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About this book
LOUIS DE BROGLIE AND THE SINGLE QUANTUM PARTICLE By A. O. Barut We have abundant evidence and testimony that Louis de Broglie deeply cared about the foundations, the meaning, and our understanding of quantum theory in general and of wave mechanics in particular. So, too, did Erwin Schrodinger, along with Einstein, Bohr, Dirac, and Heisenberg. For de Broglie and Schrodinger this preoccupation meant not simply the acceptance of a novel set of rules, but a constant struggle and a search for complete clarity about the way in which the new theory fits into the great classical traditions of an objective physical world view. We may call this a striving for "physical rigor," rigor in reasoning, or intellectual rigor. There is not only mathematical rigor inside an axiomatic system with which everybody agrees, but there is, and there should be, rigor also in our concepts and methods. To this kind of rigor belongs the unity, the economy and simplicity, and the consistency of physical theories; naturally along with as complete and as clear an understanding of phenomena as possible. No loose ends, no proliferation of poorly tested and phenomenological entities, no bending of logic and compromise, and no handwaiving arguments can be tolerated. Unfortunately this kind of rigor seems to be missing in today's forefront of fundamental physical theories, viz. , particle or high-energy physics.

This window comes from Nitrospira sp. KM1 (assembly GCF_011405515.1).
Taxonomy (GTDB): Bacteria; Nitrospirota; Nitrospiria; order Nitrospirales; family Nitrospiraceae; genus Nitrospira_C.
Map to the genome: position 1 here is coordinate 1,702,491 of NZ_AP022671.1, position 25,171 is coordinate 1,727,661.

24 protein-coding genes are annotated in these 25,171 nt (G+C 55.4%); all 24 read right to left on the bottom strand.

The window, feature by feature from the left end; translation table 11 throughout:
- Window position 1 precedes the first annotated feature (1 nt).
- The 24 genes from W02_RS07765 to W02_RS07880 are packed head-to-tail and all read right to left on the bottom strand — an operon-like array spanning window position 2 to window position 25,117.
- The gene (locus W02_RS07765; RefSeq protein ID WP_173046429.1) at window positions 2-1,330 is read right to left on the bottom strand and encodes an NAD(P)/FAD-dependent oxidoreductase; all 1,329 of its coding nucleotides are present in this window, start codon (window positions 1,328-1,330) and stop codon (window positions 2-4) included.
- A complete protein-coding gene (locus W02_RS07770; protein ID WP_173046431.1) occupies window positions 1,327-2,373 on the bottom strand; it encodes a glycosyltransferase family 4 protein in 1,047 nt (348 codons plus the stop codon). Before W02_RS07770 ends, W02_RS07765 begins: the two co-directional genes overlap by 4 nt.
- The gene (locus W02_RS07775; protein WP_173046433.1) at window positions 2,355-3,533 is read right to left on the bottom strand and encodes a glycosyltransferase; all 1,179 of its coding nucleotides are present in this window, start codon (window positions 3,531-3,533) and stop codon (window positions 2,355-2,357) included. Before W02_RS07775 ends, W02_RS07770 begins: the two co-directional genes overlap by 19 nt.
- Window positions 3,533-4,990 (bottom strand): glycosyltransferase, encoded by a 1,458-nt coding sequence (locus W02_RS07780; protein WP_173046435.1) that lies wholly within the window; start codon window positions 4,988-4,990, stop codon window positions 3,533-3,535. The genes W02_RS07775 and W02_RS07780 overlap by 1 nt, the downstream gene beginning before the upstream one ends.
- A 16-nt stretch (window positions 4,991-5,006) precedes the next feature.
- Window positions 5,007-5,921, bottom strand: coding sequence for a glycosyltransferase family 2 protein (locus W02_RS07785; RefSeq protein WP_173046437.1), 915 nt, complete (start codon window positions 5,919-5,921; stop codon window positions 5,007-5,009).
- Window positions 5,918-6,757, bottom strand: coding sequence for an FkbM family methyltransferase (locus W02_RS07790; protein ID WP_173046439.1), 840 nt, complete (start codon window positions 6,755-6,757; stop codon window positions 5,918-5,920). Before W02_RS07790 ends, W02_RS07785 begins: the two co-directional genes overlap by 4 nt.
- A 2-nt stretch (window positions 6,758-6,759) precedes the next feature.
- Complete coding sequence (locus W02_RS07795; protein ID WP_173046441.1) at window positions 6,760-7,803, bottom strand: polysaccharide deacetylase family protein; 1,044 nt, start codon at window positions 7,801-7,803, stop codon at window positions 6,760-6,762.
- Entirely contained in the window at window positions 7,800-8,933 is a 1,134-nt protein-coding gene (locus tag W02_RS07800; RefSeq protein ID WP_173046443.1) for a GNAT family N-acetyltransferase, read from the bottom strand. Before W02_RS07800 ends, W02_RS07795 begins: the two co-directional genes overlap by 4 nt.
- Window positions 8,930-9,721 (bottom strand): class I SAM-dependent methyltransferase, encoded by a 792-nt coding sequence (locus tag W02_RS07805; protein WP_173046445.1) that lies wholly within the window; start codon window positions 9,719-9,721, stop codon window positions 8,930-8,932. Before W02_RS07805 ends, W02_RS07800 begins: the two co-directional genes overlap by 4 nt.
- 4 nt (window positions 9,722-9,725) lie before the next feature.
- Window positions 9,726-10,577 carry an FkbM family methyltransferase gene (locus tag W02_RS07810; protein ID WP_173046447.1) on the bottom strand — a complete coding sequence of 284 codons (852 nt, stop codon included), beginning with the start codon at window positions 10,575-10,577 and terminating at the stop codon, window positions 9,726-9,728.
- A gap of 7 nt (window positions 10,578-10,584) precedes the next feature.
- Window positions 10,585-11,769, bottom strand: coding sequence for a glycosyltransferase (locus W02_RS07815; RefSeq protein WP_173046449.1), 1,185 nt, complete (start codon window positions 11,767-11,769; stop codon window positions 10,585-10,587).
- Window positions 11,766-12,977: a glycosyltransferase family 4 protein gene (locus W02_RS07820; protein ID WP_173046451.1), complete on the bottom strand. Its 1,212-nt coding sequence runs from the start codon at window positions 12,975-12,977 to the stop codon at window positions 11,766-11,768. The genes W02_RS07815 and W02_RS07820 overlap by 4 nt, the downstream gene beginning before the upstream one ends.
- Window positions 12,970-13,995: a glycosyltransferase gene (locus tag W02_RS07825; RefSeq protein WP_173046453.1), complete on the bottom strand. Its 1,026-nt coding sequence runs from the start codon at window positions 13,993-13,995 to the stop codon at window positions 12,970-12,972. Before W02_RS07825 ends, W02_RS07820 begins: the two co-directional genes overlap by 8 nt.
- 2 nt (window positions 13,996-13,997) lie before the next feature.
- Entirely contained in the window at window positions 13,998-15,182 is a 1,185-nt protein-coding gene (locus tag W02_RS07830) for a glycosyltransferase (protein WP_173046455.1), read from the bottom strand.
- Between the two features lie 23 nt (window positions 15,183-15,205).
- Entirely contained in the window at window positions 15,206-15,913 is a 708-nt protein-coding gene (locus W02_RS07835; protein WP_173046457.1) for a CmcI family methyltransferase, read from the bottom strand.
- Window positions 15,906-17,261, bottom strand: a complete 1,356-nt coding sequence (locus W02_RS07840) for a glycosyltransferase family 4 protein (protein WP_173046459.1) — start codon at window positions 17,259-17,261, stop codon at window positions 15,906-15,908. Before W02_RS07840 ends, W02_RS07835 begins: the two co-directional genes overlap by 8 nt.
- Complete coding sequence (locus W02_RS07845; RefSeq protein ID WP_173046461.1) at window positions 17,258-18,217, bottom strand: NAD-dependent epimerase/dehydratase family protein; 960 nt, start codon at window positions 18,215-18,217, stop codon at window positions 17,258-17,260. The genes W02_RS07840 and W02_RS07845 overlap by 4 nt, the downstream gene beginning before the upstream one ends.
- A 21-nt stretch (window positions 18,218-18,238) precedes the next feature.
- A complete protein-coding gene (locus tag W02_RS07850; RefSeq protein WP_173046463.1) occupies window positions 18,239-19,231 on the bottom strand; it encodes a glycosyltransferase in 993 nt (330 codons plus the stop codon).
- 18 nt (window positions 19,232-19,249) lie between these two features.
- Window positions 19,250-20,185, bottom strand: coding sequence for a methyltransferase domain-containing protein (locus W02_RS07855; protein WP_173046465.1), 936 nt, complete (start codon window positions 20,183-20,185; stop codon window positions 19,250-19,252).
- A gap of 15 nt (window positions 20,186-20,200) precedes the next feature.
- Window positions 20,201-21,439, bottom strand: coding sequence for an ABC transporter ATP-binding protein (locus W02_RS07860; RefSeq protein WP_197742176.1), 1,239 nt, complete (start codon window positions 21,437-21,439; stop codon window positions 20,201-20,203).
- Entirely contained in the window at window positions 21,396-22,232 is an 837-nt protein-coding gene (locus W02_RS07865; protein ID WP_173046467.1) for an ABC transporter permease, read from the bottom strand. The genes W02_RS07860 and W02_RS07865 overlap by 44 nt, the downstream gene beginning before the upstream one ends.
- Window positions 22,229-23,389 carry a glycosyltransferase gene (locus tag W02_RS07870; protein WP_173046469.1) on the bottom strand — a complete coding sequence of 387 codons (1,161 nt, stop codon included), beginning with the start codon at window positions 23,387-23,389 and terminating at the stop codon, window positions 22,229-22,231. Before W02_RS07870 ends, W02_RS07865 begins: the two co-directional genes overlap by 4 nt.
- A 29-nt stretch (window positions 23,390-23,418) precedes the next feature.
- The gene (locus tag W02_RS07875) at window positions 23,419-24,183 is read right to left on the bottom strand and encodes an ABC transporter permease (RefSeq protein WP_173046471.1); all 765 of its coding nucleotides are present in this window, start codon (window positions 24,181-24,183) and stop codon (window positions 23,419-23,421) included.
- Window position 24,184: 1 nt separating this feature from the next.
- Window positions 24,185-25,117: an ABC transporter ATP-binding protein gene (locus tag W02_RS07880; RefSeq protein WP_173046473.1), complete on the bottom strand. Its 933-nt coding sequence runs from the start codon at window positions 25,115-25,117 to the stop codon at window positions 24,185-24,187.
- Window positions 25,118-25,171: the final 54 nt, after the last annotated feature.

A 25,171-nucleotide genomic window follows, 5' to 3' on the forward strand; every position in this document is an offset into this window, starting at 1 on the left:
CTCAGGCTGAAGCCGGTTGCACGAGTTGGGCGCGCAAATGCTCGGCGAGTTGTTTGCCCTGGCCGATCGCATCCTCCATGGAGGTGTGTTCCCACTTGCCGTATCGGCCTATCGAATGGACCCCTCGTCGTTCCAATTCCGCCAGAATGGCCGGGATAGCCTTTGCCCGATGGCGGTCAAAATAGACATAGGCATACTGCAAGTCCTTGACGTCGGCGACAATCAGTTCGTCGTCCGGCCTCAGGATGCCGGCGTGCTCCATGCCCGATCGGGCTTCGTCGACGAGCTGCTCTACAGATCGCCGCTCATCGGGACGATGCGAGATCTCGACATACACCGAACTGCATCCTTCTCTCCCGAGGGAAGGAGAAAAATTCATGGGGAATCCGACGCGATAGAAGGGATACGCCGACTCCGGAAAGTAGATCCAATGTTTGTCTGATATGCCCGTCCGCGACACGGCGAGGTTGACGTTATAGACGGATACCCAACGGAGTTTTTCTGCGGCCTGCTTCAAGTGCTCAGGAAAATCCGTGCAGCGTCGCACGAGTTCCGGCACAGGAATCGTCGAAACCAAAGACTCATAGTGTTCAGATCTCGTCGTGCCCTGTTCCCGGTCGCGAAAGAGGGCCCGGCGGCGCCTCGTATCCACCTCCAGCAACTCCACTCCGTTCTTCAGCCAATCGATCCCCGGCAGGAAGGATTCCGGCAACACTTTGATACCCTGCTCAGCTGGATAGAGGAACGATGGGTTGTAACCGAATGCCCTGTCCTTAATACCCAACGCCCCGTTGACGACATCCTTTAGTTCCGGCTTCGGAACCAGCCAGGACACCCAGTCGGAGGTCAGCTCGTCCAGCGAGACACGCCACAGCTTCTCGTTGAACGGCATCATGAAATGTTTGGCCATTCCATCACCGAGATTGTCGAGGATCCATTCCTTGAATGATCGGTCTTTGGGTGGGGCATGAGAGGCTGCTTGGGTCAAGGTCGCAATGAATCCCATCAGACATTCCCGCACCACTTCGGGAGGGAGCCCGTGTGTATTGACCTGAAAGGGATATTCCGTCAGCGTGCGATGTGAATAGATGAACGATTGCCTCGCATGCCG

Albert Einstein perturbation theory probability quantum mechanics quantum theory reduction theory of relativity